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Venous Sinus Stenting With the River Stent in IIH

2018-06-19 02:41:11 | BioPortfolio

Summary

The objective of the study is to show that stenting the transverse-sigmoid sinus with the River stent is safe and has probable benefit to relieve clinical symptoms in subjects with idiopathic intracranial hypertension (IIH).

The study will enroll 39 IIH subjects with moderate to severe visual field loss or severe headaches that have failed medical therapy.

The primary safety endpoint is the rate of major adverse event at 12 months The primary probable benefit endpoint is a composite at 12 months of absence of significant sinus stenosis and clinically relevant improvement.

Description

Study objective: The objective of the study is to show that stenting the transverse-sigmoid sinus with the River stent is safe and has probable benefit to relieve clinical symptoms in subjects with idiopathic intracranial hypertension (IIH)

Investigational product: Serenity River Stent System

Study design: prospective, multicenter, single arm, open label clinical trial

Subject population: IIH subjects with significant (>50%) stenosis of the transverse-sigmoid sinuses and moderate to severe visual field loss or severe headaches that have failed medical therapy. In the absence of this trial, subjects would have been offered a surgical treatment of IIH such as sinus stenting with an off-label device, cerebrospinal fluid shunting, or optic nerve sheath fenestration by the treating physician.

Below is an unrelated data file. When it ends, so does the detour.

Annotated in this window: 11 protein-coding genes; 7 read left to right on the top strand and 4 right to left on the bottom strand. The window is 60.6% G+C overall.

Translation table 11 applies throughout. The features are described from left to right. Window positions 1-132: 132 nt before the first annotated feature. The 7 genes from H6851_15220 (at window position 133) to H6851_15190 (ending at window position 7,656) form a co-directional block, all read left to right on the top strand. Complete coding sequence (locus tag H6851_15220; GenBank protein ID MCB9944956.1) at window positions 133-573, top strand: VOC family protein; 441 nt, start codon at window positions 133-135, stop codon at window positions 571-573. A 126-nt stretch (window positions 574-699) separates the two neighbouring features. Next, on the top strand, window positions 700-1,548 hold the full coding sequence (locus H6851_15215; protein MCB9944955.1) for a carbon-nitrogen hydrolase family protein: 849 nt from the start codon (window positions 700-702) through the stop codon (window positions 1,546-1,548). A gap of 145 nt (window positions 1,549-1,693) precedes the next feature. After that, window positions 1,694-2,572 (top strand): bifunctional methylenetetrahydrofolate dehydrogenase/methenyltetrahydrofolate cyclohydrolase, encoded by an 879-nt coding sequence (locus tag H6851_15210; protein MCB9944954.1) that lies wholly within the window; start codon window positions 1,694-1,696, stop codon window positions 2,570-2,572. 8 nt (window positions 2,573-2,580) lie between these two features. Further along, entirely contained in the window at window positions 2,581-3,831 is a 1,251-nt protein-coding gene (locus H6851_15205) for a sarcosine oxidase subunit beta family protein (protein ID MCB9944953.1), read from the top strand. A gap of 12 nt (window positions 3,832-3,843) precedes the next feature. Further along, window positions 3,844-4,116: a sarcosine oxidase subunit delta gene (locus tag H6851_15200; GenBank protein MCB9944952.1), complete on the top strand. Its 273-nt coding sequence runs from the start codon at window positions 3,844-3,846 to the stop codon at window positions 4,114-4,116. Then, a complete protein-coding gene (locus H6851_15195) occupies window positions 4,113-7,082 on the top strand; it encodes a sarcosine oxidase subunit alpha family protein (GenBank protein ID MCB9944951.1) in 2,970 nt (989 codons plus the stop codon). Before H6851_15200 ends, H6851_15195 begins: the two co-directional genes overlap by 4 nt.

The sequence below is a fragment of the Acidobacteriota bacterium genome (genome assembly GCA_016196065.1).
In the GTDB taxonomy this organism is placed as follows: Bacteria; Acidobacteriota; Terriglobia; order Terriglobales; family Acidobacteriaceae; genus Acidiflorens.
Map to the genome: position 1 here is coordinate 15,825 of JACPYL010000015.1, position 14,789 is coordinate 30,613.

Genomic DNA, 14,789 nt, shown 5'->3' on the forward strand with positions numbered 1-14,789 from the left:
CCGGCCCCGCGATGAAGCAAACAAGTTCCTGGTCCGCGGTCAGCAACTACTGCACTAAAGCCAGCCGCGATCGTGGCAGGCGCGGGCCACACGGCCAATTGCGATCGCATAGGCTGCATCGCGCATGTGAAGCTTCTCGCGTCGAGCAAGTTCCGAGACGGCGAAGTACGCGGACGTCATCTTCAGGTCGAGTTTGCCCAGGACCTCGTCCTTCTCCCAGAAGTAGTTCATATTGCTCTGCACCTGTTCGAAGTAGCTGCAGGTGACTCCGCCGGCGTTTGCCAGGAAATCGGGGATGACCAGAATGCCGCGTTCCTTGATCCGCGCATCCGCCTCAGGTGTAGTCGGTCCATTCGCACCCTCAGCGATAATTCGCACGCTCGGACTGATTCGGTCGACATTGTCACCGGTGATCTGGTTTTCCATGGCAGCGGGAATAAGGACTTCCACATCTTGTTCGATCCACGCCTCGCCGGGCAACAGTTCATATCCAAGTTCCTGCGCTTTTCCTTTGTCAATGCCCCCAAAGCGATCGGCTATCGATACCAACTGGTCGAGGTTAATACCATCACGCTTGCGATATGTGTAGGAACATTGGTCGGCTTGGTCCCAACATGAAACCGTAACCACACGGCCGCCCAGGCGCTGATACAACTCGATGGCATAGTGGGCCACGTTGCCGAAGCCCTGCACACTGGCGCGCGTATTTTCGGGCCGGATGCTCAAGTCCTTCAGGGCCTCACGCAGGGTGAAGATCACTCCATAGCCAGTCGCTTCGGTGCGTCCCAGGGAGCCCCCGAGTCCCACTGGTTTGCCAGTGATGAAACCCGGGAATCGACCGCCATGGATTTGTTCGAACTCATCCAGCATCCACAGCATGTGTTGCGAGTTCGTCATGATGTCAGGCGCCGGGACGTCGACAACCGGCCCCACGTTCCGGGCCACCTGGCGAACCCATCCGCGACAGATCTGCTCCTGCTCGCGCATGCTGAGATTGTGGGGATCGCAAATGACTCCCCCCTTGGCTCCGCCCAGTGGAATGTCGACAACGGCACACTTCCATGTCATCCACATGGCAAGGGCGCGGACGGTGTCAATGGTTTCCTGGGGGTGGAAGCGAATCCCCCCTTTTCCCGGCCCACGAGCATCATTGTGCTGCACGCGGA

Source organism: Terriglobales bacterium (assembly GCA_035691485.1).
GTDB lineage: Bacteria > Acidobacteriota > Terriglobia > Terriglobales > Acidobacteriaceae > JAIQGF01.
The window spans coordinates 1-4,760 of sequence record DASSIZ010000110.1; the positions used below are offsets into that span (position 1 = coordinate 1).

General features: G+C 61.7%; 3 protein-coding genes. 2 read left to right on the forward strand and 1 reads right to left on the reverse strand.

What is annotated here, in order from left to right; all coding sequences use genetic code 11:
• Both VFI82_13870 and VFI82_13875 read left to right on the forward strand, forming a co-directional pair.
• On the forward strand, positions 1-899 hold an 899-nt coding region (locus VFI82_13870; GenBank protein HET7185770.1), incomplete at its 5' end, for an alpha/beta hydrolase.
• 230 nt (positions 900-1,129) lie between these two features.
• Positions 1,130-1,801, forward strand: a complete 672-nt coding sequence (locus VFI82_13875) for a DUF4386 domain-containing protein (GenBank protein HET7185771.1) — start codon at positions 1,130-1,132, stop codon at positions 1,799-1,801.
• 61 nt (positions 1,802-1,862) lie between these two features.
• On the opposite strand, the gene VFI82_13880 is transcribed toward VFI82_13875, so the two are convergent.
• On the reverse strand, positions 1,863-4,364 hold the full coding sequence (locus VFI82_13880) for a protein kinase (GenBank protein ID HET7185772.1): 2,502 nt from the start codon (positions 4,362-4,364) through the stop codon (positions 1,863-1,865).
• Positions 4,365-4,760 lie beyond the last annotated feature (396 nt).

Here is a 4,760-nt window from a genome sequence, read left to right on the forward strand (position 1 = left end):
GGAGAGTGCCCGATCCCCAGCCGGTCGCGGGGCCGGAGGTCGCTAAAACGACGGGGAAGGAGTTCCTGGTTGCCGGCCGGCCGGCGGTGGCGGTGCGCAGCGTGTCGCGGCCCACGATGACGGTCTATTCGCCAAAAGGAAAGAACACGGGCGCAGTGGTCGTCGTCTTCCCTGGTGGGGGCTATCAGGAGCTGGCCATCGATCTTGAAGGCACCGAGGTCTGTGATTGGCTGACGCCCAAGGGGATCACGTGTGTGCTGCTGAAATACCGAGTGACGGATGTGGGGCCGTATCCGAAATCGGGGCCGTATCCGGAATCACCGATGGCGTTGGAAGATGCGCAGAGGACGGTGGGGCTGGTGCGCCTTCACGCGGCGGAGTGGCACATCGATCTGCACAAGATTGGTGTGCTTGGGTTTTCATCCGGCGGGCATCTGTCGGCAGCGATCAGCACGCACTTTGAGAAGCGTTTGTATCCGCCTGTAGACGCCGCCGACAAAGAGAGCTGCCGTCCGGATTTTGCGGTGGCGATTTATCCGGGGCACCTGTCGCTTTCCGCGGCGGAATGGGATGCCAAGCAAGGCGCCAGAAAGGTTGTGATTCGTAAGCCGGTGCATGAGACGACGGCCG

- For subjects with visual field loss: if moderate to severe visual field loss (mean deviation between -6db and -30 db) for at least 2 weeks despite escalation of acetazolamide to 1000 mg twice a day or if the visual field deteriorates by more than 2 db during treatment, or treatment intolerance.

- For subjects with headaches: if they have severe headaches (HIT > 59) for at least 4 weeks despite treatment with topiramate 100 mg twice a day or other headache medication, or treatment intolerance.

Enrollment size and sites: 39 subjects will be enrolled in up to 10 US sites.

Primary safety endpoint: Major Adverse Event at 12 months. The MAE is a composite of the following: moderate or severe stroke (NIHSS > 3), neurological death, perforation or thrombosis of sinus or cerebral vein, device distal embolization, need for target lesion revascularization or need for alternate IIH surgical procedure such as cerebrospinal fluid shunting or optic nerve sheath fenestration.

Primary probable benefit endpoint: a composite at 12 months of:

- Absence of significant (>50%) stenosis of the stented sinus on retrograde catheter venography and

- Trans-stent pressure gradient < 8 mm Hg and

- Clinically relevant improvement in the main clinical outcome per specific inclusion criteria and stabilization or better of the other:

- Headaches: if the specific inclusion criteria was headaches, improvement in the HIT- 6 scale by > 4 points and improvement or stabilization of visual field.